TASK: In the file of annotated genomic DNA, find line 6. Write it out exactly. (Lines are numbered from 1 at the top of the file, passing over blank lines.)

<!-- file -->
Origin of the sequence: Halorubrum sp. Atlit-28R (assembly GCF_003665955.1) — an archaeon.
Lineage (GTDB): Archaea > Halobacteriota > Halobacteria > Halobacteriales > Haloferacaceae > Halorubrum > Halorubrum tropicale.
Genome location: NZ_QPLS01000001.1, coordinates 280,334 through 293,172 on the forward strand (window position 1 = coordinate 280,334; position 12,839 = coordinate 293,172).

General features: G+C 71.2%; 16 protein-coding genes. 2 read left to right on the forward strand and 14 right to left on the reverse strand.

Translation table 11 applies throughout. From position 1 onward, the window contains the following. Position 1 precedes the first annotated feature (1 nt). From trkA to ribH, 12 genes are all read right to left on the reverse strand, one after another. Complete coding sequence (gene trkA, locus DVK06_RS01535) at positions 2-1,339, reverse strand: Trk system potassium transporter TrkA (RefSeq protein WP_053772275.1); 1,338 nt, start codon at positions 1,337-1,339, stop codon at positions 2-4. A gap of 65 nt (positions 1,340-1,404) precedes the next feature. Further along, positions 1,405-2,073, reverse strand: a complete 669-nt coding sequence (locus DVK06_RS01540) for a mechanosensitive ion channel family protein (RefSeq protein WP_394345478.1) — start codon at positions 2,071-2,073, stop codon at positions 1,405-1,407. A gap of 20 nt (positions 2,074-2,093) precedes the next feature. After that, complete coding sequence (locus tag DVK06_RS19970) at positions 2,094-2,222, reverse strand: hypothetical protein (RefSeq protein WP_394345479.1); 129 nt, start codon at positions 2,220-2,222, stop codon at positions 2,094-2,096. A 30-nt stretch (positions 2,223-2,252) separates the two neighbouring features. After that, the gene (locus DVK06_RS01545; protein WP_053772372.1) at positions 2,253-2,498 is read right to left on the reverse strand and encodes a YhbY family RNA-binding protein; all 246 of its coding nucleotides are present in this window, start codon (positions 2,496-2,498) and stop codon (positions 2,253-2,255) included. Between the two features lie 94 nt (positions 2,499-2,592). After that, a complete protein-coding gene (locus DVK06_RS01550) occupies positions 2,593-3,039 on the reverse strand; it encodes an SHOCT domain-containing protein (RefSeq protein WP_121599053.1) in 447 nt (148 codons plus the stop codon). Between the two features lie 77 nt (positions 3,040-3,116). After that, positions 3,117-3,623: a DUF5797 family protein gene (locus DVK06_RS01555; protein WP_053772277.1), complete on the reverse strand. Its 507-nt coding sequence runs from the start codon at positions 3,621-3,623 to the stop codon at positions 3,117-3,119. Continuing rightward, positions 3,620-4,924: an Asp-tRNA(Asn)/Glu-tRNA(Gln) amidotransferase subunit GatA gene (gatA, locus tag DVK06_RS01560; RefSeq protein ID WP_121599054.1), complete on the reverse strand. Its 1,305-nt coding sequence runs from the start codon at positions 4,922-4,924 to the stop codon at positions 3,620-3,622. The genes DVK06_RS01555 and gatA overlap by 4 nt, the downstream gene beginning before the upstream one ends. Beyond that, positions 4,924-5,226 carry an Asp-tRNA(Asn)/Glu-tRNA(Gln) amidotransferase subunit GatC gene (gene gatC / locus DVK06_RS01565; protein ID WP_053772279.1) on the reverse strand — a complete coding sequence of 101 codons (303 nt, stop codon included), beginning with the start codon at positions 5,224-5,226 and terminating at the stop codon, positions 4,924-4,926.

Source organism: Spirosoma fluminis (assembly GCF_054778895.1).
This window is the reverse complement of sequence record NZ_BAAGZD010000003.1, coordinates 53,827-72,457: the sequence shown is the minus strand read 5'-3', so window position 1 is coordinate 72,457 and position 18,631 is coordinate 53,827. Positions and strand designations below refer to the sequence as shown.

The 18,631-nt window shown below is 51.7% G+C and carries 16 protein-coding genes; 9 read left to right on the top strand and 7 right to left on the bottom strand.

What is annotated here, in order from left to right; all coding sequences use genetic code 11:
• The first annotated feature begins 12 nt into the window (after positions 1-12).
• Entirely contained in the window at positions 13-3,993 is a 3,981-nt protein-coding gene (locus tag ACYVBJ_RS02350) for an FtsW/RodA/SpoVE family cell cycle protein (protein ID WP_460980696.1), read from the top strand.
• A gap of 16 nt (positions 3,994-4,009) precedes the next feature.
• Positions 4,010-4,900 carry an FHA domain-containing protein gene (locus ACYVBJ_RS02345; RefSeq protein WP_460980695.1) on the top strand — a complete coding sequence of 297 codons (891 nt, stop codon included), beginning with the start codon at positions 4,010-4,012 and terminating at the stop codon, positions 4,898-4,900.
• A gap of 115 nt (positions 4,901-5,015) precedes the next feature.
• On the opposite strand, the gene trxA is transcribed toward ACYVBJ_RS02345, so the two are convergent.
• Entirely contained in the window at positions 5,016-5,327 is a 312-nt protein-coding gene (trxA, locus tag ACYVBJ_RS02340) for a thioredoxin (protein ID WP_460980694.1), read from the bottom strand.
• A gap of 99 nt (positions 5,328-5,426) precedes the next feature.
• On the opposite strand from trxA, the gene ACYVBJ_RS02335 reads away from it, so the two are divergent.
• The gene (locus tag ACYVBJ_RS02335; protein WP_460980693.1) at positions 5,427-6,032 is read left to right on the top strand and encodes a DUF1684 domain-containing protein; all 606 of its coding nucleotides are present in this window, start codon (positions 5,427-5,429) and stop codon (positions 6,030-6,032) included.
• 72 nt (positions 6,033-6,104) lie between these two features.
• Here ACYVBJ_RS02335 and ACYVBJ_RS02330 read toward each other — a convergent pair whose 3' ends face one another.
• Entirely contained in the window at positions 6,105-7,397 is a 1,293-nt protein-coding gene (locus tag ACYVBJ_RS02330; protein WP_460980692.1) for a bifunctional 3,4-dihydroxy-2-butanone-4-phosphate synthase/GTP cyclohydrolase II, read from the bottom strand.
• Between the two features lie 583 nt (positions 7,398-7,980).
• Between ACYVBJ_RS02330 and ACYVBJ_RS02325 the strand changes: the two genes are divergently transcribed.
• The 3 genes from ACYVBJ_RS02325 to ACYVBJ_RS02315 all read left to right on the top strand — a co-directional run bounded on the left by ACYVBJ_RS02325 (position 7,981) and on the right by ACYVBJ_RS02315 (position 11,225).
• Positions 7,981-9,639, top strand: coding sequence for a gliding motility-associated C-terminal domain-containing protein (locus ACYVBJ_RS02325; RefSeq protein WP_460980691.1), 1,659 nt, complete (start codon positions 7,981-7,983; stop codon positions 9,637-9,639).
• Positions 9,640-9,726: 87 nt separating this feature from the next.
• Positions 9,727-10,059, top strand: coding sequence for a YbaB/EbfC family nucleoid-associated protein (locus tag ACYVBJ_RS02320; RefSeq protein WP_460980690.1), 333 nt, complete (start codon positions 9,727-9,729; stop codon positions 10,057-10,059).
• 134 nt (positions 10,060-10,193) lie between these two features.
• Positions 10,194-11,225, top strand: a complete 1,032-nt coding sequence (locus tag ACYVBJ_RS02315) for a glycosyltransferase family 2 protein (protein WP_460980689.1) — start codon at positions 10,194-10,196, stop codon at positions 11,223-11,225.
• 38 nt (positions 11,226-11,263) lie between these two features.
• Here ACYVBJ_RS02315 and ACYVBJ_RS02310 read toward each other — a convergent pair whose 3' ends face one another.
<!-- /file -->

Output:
Source organism: Spirosoma fluminis (assembly GCF_054778895.1).